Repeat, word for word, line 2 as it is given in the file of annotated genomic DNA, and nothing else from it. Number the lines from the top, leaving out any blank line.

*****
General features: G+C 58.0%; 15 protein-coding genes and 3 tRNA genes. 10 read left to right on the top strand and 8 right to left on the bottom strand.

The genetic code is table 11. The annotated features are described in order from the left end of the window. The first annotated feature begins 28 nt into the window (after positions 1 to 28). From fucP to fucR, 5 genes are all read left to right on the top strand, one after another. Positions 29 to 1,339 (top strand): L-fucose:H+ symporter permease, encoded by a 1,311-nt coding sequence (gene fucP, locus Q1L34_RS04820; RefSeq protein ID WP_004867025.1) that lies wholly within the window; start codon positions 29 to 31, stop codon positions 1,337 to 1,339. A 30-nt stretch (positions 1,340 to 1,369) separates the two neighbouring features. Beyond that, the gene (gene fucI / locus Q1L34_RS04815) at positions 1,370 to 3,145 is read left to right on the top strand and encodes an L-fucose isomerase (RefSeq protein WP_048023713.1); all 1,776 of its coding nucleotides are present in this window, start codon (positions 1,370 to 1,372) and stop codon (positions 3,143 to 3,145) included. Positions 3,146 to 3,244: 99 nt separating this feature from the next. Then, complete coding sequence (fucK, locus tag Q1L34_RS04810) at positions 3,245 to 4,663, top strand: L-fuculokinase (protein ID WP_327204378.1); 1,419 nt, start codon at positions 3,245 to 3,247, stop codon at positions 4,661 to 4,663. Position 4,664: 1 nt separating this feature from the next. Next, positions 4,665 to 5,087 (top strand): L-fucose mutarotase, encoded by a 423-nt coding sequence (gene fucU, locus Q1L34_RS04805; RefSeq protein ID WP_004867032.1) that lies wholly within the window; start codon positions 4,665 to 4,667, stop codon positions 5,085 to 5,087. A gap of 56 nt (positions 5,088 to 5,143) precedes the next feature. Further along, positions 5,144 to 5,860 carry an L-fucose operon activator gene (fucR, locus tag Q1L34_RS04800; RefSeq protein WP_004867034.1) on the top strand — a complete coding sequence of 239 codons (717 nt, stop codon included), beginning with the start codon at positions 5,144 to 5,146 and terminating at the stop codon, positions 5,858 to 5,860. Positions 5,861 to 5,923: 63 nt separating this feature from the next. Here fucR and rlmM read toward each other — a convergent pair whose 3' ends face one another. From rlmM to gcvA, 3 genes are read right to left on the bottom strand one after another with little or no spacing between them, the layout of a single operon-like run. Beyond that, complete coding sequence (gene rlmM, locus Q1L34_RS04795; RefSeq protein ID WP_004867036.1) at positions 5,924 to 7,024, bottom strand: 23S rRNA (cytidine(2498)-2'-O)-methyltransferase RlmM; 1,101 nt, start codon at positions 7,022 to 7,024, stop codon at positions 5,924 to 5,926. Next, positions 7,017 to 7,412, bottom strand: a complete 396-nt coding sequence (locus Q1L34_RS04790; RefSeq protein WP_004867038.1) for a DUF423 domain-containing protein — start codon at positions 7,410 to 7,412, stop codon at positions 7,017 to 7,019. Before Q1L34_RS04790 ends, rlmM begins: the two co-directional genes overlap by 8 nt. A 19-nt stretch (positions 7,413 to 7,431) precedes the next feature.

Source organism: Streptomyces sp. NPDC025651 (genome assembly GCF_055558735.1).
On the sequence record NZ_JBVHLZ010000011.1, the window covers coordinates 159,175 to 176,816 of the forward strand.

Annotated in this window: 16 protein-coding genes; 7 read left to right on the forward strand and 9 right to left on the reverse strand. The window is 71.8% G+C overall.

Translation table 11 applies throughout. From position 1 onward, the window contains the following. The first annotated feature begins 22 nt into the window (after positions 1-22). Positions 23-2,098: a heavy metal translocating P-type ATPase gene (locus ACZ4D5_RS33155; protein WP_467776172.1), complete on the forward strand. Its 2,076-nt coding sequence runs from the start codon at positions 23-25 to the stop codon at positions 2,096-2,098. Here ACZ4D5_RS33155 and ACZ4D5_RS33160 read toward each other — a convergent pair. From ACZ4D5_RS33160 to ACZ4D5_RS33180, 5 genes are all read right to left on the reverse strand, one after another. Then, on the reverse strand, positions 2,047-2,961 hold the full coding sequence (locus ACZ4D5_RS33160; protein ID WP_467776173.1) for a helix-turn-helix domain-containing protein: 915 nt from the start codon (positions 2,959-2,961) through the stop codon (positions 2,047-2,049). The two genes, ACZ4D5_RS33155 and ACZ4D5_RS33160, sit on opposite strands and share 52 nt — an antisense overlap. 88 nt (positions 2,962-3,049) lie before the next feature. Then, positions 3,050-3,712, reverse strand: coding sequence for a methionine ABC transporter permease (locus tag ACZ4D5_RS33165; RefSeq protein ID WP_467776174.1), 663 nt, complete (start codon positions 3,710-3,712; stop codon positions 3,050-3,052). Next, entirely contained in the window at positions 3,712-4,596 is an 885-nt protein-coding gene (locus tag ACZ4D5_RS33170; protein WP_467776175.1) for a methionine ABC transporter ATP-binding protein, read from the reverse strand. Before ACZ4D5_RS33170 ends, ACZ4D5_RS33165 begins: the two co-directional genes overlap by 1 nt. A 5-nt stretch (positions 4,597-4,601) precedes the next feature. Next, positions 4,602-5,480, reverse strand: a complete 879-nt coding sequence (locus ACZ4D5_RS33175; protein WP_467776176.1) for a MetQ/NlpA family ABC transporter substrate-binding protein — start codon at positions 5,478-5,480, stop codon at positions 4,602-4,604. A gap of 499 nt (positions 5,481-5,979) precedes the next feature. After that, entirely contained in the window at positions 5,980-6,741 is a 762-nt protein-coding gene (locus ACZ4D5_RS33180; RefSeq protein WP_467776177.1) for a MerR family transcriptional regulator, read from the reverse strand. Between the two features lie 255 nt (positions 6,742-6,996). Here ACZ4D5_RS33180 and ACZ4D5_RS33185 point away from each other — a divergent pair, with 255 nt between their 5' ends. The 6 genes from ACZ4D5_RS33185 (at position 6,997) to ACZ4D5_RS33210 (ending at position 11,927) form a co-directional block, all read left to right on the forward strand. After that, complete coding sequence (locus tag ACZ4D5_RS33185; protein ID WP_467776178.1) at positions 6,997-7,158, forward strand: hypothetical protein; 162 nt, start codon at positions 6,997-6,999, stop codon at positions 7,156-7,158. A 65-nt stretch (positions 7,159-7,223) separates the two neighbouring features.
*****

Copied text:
The genetic code is table 11. The annotated features are described in order from the left end of the window. The first annotated feature begins 28 nt into the window (after positions 1 to 28). From fucP to fucR, 5 genes are all read left to right on the top strand, one after another. Positions 29 to 1,339 (top strand): L-fucose:H+ symporter permease, encoded by a 1,311-nt coding sequence (gene fucP, locus Q1L34_RS04820; RefSeq protein ID WP_004867025.1) that lies wholly within the window; start codon positions 29 to 31, stop codon positions 1,337 to 1,339. A 30-nt stretch (positions 1,340 to 1,369) separates the two neighbouring features. Beyond that, the gene (gene fucI / locus Q1L34_RS04815) at positions 1,370 to 3,145 is read left to right on the top strand and encodes an L-fucose isomerase (RefSeq protein WP_048023713.1); all 1,776 of its coding nucleotides are present in this window, start codon (positions 1,370 to 1,372) and stop codon (positions 3,143 to 3,145) included. Positions 3,146 to 3,244: 99 nt separating this feature from the next. Then, complete coding sequence (fucK, locus tag Q1L34_RS04810) at positions 3,245 to 4,663, top strand: L-fuculokinase (protein ID WP_327204378.1); 1,419 nt, start codon at positions 3,245 to 3,247, stop codon at positions 4,661 to 4,663. Position 4,664: 1 nt separating this feature from the next. Next, positions 4,665 to 5,087 (top strand): L-fucose mutarotase, encoded by a 423-nt coding sequence (gene fucU, locus Q1L34_RS04805; RefSeq protein ID WP_004867032.1) that lies wholly within the window; start codon positions 4,665 to 4,667, stop codon positions 5,085 to 5,087. A gap of 56 nt (positions 5,088 to 5,143) precedes the next feature. Further along, positions 5,144 to 5,860 carry an L-fucose operon activator gene (fucR, locus tag Q1L34_RS04800; RefSeq protein WP_004867034.1) on the top strand — a complete coding sequence of 239 codons (717 nt, stop codon included), beginning with the start codon at positions 5,144 to 5,146 and terminating at the stop codon, positions 5,858 to 5,860. Positions 5,861 to 5,923: 63 nt separating this feature from the next. Here fucR and rlmM read toward each other — a convergent pair whose 3' ends face one another. From rlmM to gcvA, 3 genes are read right to left on the bottom strand one after another with little or no spacing between them, the layout of a single operon-like run. Beyond that, complete coding sequence (gene rlmM, locus Q1L34_RS04795; RefSeq protein ID WP_004867036.1) at positions 5,924 to 7,024, bottom strand: 23S rRNA (cytidine(2498)-2'-O)-methyltransferase RlmM; 1,101 nt, start codon at positions 7,022 to 7,024, stop codon at positions 5,924 to 5,926. Next, positions 7,017 to 7,412, bottom strand: a complete 396-nt coding sequence (locus Q1L34_RS04790; RefSeq protein WP_004867038.1) for a DUF423 domain-containing protein — start codon at positions 7,410 to 7,412, stop codon at positions 7,017 to 7,019. Before Q1L34_RS04790 ends, rlmM begins: the two co-directional genes overlap by 8 nt. A 19-nt stretch (positions 7,413 to 7,431) precedes the next feature.